Vinod Khosla biography, net worth, education and quotes

Vinod Khosla biography - Toolshero

Vinod Khosla (1955) is an Indian-American businessman, investor and technologist. Vinod Khosla is the co-founder of the well-known Sun Microsystems and also founder of Khosla Ventures.

He earned much of his immense wealth from venture capital investments. He did these mainly in energy technology, software and networks. He is considered one of the most successful venture capitalists. Vinod also is a charter member of The Indus Entrepreneurs (TiE).

Net worth

Forbes counted Vinod Khosla among the 400 richest people in the United States in 2014. In 2021, he was in 92nd place on this list. Today, Vinod Khosla’s net worth is estimated by Forbes at $4.7 billion, ranking 551 in the list of the richest people on Earth.

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Highlight of Khosla are:

  • Founder of Khosla Ventures, Silicon Valley venture capital firm
  • Khosla Ventures invests in experimental technologies such as robotics and biomedicine
  • Khosla spent 18 years with venture capital firm Kleiner Perkins Caufield & Byers
  • Khosla is married to his childhood friend Neeru Khosla and they have 4 children together

Vinod Khosla will be 67 years old in 2022.

Vinod Khosla Biography

Vinod Khosla was born on January 28, 1955 in New Delhi. His father was an Indian officer in the Armed Forces of India and was stationed in New Delhi. His father wanted Vinod to join the army too. However, he developed other interests. He was interested in entrepreneurship, for example, after reading as a teenager about the founding of Intel by Andrew Grove and Robert Noyce. Today, Intel is the largest manufacturer of central processing units and semiconductors.

Vinod was convinced that he could achieve a successful career in technology. This idea was reinforced when he read that Intel co-founder Andrew Grove got money from investors when the company was still in its infancy.

Education, academic background and early career

He obtained a technology degree in electrical engineering from the prestigious Indian Institute of Technology (IIT) in Delhi. After completing this education, he tried to start his own company, but the venture failed. He then left for the United States.

He started a master’s degree in biomedical engineering at Carnegie Mellon University. He later did an MBA from Stanford University Graduate School of Business in 1980. At Stanford, he met some like-minded people and developed a new business idea.

Companies and investments

After earning his MBA at Stanford, Vinod developed a new business plan for an electronic design automation company. He also became acquainted with Intel employees and became the founder and full-time chief of Daisy Systems. The company focused on building custom computer hardware for its software. This venture also failed. This time due to economic problems.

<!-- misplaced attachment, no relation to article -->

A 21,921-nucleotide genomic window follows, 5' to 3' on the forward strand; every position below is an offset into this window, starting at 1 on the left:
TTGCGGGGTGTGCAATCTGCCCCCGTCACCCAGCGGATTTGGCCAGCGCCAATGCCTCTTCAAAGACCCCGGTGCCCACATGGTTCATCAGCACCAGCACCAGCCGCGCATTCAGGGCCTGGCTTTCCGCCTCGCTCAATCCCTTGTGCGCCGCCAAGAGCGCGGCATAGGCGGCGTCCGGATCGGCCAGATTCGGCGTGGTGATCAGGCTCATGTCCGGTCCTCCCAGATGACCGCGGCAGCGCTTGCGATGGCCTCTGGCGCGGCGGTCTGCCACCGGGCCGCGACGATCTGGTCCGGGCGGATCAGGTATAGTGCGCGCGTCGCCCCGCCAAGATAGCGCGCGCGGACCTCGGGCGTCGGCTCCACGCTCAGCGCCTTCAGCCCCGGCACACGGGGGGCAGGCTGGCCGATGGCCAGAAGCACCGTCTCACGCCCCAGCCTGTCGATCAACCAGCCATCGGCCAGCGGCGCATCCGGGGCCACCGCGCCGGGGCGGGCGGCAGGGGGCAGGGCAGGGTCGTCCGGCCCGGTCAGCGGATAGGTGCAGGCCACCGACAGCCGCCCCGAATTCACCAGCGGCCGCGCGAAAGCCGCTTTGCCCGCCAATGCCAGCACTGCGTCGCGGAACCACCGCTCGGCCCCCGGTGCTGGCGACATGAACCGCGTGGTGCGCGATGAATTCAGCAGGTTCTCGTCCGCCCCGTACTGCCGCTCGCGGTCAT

Khosla co-founded Sun Microsystems in 1982. He did this along with Scott McNealy and Andy Bechtolsheim. Later, Bill Joy was introduced, a computer science graduate student at UC Berkeley. Sun primarily sold servers to universities and other academic institutions. They also sold desktop computers and Java software.

Khosla found his first investments at venture capital firm Kleiner Perkins Caufield & Byers. Within five years, Sun Microsystems generated $1 billion in revenue. Key figures such as Eric Schmidt and Carol Bartz were also recruited during these early years of the company.

In the year 1986, Vinod Khosla joined the venture capital firm Kleiner Perkins, as a general partner. Here he managed investments in the technology portfolio, such as video games and semiconductors.

He also contributed to the development of Nexgen, which was later sold to AMD, the first successful clone of Intel. He also invested in Go Corporation, which was working on a computer that worked with a stylus.

In 1994, he suggested that Excite adapt its search engine for the Internet. He also helped fund a special drive needed for the search engine to function. He remained involved with the company until it was sold for $7 billion. This was his first venture capital deal of such magnitude.

During these years, Khosla also became an advocate of fiber optics and the Internet for faster communication. Therefore, he began to focus on telecommunications companies. He started developing the company Juniper Networks and suggested using an internet router instead of the usual “vanilla router”. He invested $250,000 and earned more than $7 billion for the Kleiner Perkins company with a $3 million investment in Juniper Networks.

He did the same trick for Ceren Corporation, a company that was sold to Cisco for $7.8 billion. Siara also did well under his rule. This company was sold for $3 billion when he was the CEO for a year.

Khosla Ventures to a new level

In 2004, Khosla stepped down from Kleiner Perkins, worked part-time for a while and then left the company for good to spend more time with his children. He also concentrated on technology start-ups.